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On the Subject of Stakeholder Management

LETTER TO THE EDITOR

7 January 2014

Dear Editor,

Regarding Omar Muhammad and Abid Mustafa’s article, “Managing stakeholders: Going beyond conventional wisdom” in the December 2014 PM World Journal and Patrick Weaver’s letter in the January 2014 issue on the same topic, both perpetuate a number of fundamental flaws in some current stakeholder management theory and practice:

  • Flaw #1 – A stakeholder is any individual or organization who is involved with, whose interests may be affected by or who exerts influence over a project. That’s PMI’s definition. That’s a mob! Go with the views of John Kotter and Daryl Conner and such who focus on decision-makers first and foremost. The players are easily identifiable, the numbers are workable and the responsibilities are crystal clear, or can be made thus. 
  • Flaw #2 – Muhammad and Mustafa state “Once  the  project  team  possesses  such  intelligence it  becomes  easier  to  align expectations  to  stakeholder  motives,  predict  stakeholder  behaviour  and  establish mechanisms to ensure the right buttons are pressed for stakeholders to support the desired project outcomes.” Why does the project team have to push any buttons? If we focus on the decision-makers, Conner’s four roles and the concept of cascading sponsorship make attributing responsibility simple: sponsors have overall accountability, targets have accountability for their sphere of influence, champions engage and promote, and change agents figure out “how” to make it all happen. 
  • Flaw #3 – There’s this underlying assumption that project teams need to “manage” stakeholder “expectations”. Excuse me! Whose change is it anyway? It belongs to the sponsor. It’s up to the targets to manage the impact on their organizations. Champions engage and promote and articulate. The sponsors, targets and champions need to manage their own expectations! The project team can benefit immensely from measuring stakeholder (decision-maker) satisfaction but only to help the stakeholders understand and resolve the issues identified. The more project teams usurp fundamental stakeholder decision-making responsibilities, and that includes managing expectations, the greater the risk of project failure. PM’s do need to escalate if decisions aren’t being made or decision-makers aren’t committed and engaged. But it’s not their responsibility to resolve.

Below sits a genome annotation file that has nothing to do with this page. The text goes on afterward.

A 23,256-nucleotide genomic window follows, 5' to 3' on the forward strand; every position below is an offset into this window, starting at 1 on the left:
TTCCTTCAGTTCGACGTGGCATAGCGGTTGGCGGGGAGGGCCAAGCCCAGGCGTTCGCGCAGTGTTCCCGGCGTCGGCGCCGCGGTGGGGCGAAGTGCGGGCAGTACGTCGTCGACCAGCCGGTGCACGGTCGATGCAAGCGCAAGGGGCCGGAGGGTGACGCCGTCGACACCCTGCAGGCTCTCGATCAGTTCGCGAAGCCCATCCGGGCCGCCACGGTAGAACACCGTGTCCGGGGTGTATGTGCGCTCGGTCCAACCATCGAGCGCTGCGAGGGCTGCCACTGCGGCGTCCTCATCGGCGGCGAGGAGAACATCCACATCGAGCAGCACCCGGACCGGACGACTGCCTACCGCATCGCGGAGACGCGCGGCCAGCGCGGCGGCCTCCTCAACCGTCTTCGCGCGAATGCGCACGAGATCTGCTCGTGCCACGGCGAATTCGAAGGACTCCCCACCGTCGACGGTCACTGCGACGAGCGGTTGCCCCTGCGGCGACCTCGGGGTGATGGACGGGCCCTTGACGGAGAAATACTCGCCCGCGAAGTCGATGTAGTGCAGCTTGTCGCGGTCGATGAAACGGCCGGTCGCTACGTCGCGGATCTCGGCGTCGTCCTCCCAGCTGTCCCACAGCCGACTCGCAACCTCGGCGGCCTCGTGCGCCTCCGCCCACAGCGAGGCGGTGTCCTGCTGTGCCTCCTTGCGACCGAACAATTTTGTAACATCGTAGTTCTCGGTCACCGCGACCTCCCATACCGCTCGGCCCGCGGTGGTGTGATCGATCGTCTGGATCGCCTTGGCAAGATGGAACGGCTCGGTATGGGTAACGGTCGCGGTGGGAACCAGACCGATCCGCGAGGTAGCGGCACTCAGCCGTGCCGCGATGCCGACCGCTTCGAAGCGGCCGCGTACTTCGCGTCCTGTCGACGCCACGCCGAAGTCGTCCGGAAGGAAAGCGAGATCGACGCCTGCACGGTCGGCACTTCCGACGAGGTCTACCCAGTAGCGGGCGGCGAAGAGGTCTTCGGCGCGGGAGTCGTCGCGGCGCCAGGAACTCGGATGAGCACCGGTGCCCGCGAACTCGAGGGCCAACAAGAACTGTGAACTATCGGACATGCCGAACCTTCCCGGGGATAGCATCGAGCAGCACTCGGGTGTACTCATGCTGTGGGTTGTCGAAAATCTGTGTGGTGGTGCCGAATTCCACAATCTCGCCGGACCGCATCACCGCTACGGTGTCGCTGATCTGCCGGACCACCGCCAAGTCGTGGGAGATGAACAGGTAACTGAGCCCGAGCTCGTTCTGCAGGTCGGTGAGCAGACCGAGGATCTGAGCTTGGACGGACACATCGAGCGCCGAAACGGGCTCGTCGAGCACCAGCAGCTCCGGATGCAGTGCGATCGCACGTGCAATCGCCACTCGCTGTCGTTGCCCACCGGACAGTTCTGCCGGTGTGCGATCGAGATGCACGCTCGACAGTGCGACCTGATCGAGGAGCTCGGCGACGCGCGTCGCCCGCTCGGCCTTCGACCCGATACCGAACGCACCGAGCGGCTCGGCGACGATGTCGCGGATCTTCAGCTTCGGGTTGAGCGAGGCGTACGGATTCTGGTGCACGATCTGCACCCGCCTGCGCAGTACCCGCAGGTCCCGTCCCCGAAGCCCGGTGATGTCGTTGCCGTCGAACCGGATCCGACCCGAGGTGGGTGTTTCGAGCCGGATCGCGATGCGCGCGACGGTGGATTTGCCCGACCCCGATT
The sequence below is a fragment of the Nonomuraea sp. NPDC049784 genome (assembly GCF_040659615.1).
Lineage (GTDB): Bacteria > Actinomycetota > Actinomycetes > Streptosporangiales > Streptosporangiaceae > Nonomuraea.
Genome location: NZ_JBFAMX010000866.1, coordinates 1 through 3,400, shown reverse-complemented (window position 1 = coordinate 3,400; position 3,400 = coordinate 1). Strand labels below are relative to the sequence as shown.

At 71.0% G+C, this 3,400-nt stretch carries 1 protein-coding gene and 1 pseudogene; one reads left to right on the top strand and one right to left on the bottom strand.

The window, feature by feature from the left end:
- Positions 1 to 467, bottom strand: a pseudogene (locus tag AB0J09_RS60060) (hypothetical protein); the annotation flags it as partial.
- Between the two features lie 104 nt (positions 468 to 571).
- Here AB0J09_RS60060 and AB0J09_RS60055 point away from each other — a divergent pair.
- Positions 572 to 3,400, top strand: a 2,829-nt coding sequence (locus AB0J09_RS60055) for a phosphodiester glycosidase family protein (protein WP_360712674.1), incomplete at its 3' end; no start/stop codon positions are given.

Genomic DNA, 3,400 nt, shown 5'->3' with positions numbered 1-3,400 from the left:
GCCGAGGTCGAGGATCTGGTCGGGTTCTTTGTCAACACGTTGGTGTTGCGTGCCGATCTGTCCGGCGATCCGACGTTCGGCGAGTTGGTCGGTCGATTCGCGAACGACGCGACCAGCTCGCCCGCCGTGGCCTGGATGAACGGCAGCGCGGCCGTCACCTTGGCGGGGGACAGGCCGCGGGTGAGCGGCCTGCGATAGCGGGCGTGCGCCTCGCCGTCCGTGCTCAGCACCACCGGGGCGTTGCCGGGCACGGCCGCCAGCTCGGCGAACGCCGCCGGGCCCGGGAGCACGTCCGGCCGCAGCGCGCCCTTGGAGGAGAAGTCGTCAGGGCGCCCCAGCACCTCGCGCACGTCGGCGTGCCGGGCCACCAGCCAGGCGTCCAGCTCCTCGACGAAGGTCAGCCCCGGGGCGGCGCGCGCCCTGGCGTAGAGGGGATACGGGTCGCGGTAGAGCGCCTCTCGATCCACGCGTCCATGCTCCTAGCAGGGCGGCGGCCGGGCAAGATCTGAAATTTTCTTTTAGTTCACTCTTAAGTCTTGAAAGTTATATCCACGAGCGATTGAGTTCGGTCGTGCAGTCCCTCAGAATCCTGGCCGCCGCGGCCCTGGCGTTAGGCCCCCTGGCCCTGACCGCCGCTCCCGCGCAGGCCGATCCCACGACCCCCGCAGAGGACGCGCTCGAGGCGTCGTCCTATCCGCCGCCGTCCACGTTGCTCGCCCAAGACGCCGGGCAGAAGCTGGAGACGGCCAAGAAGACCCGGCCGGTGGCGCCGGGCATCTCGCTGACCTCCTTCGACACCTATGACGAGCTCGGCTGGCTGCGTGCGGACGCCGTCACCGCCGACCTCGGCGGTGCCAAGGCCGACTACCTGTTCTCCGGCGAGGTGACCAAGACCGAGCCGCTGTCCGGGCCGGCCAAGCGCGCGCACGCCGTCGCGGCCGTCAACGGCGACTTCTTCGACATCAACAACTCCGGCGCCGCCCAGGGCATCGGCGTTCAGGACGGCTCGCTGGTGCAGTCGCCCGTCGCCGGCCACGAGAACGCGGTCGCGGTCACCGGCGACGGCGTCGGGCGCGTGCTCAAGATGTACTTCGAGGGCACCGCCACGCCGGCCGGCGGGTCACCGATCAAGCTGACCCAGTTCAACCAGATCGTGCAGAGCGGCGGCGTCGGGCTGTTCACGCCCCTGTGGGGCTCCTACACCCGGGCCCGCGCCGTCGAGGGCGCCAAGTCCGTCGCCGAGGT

• Flaw #4 – Is the right corporate culture necessary for effective stakeholder engagement? According to Patrick Weaver, Dr Bourne believes “Effective stakeholder engagement is never likely to succeed if it is implemented ad hoc at the individual project level.” Absolutely not true! I have developed a practice called Project Pre-Check that implements and measures stakeholder engagement and satisfaction from project inception through value realization. It does that by focusing on the decisions stakeholders need to make and how satisfied they are with those decisions. I’ve seen it work beautifully on over sixty projects in all kinds of different corporate cultures, from cut throat to collaborative. The corporate culture matters but not a lot if you can get the right project stakeholders in place with a thorough understanding of their responsibilities. My Project Times blog presents over 35 case studies that show what can happen when stakeholders (decision-makers) get their responsibilities right or wrong. 

Patrick Weaver’s letter concludes “if you lose the support of your key stakeholders, your project will fail”. Of course it will. It’s their project!

Drew Davison

Davison Consulting

Ontario, Canada

[email protected]

www.projectprecheck.com